“Our Divine Lord is called the Prince of Peace, and He gave peace to his disciples as his special gift, saying, ‘Peace be with you.’ … To secure this divine peace for ourselves, to procure its blessings for others in the midst of the sin and strife and turmoil and restless anxiety of this modern world is the object of your institute.”
He said those words on January 7, 1884.
Just imagine what Bishop Bagshawe would have thought of the turmoil that unfolded yesterday in Washington, D.C., or the restless anxiety so many felt as they watched our democracy be threatened like never before in our lifetimes.
We, the Sisters of St. Joseph of Peace, are called to procure the blessings of peace in the midst of times such as these.
The psalmist apparently knew about the type of turmoil that happened at the Capitol Building yesterday.
“From fraud and violence he shall redeem them and precious shall their blood be in their sight. May they be prayed for continually; Day by Day shall they bless them.”
We are blessed with our charism of peace, not in spite of the restless anxiety and turmoil of our modern world, but because of it, for it.
And we believe that peace is possible, that peace points beyond itself in time.
Let us join our hearts and prayers for our community, church, nation, world, and Earth. That we may spread the blessings of peace, in faith, hope and love. That peace may come. That we may truly understand ourselves, and help others to understand themselves and everyone else, as beloved of God.
I was reading the Urbi et Orbi message that Pope Francis gave today in an empty St. Peter’s square. He reflects on this time of Covid-19 in light of the story of the storm in Mark’s Gospel (4:35-41).
“Like the disciples in the Gospel we were caught off guard by an unexpected, turbulent storm. We have realized that we are on the same boat, all of us fragile and disoriented, but at the same time important and needed, all of us called to row together, each of us in need of comforting the other. On this boat… are all of us. Just like those disciples, who spoke anxiously with one voice, saying “We are perishing” (v. 38), so we too have realized that we cannot go on thinking of ourselves, but only together can we do this. …
Let us invite Jesus into the boats of our lives. Let us hand over our fears to him so that he can conquer them. Like the disciples, we will experience that with him on board there will be no shipwreck. Because this is God’s strength: turning to the good everything that happens to us, even the bad things. He brings serenity into our storms, because with God life never dies.” -Pope Francis
More than once in my life I have echoed the disciples refrain… do you not care that we are perishing?
Imagine their consternation, frustration and fear that he is, of all things, asleep!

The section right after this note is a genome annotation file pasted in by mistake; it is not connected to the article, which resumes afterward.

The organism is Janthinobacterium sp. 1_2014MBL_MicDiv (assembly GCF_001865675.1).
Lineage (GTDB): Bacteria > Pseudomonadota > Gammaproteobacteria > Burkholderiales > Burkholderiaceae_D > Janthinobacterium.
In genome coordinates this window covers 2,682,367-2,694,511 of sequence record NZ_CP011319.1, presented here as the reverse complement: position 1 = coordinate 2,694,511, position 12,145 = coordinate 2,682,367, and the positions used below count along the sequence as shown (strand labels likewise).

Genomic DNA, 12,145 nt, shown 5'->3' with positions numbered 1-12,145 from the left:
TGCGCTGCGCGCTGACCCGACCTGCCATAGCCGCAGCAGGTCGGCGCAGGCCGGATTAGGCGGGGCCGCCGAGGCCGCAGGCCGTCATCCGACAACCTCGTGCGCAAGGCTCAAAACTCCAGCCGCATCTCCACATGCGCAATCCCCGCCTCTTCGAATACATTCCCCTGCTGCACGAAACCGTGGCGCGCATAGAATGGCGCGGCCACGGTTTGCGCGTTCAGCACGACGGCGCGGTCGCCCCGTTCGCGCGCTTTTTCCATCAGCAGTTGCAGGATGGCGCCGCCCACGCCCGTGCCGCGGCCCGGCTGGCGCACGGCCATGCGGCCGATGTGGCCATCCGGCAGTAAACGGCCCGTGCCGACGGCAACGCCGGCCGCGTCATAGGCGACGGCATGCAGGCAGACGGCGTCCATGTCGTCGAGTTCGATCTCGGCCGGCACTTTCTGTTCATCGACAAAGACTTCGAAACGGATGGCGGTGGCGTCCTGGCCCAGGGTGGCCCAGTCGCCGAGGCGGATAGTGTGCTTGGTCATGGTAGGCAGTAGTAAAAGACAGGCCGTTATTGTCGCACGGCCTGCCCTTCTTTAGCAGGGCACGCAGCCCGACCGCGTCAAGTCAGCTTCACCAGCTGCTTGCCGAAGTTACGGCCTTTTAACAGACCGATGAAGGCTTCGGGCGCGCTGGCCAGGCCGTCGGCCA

We are terrified … we think we are alone.
But Jesus is with us in the storm.
A few years ago I created this video prayer reflecting on this passage, set to “How to Sleep in A Stormy Boat” by singer songwriter Amy Speace. The Pope’s message reminded me of this video, and so I share it here in case it is a helpful reflection for others in this time.
Peace. Be not afraid. We will weather the storm together.
I am spending a couple of days at the Oregon Coast for some rest and renewal.
This morning, armed with my coffee and perched in a comfy chair looking out at the ocean, I cracked open my morning prayer book and prayed these words from Psalm 104:
How many are your works, O God!
In wisdom you have made them all.
The earth is full of your creatures.
Vast and wide is the span of the sea,
with its creeping things past counting,
living things great and small.
The ships are moving there,
and Leviathan you made to play with.
All of these look to you
to give them their food in due season.
You give it, they gather it up.
You open wide your hand, they are well filled.
Vast and wide is God’s love, like the sea. So big it is hard to imagine. There are storms in our lives. The horizon may be hidden in fog. But the sun rises in the east and sets in the west each day. God is present, source of everything that is good, wanting us to soak up and spread that goodness that comes wave upon wave, if only we are open to receive it. God’s goodness strengthens us, helps us to weather the storms of our lives, and to welcome the wonder and majesty of the gift of creation. And then my friends we can share the gift of that goodness, becoming the waves ourselves.
At least, that’s where my prayer led me this morning. Guess I have been a bit renewed!
Today’s Gospel tells the story of the syrophoenician woman, whose persistent faith led to the healing of a loved one. I was inspired by the Gospel, and by current events, to create this video reflection praying with persistent Gospel women.
The women speak out and act for healing, for justice, for compassion, and for love.
Grant me justice
Even the dogs under the table eat the children’s crumbs
I will be made well.
They have no wine.
May they inspire us, strengthen us, pray for us, be with us.
May be be blamed for persisting as well, for the sake of the Gospel
Martha was indeed real, living in a world where some things just needed to get done, even if her sister Mary was too busy to help. She also lived in a world where the people she loved were suffering. I suspect there may have been times when she too wanted to hide under the covers.
Martha certainly had her own doubts about what was possible in such a world. When Jesus asked her to roll away the stone from her brother’s tomb, she warned him that the smell would be overpowering given that her brother had been dead for four days.
Yet Martha — worried, anxious and doubting as any real woman would be in the face of such stark realities — also listened to the hope and promise of Jesus. She made a home for hope in her heart. She helped to roll away the stone, and her brother Lazarus came out, ready to be unbound and free. We have a lot to learn from Martha, who in the end engaged in hopeful action in the midst of her own anxiety, worry and grief.
This morning, the prayer booklet I use for my morning prayer included a reading from Proverbs 3. This was one of the readings that I used for my final vows liturgy, and it played quite a role on the retreat I took before requesting to profess my final YES. (The picture is one I took on that retreat, which I then included on the cover of my final vows liturgy program).
Today during my morning prayer, as I sat with this passage, my heart gave me this: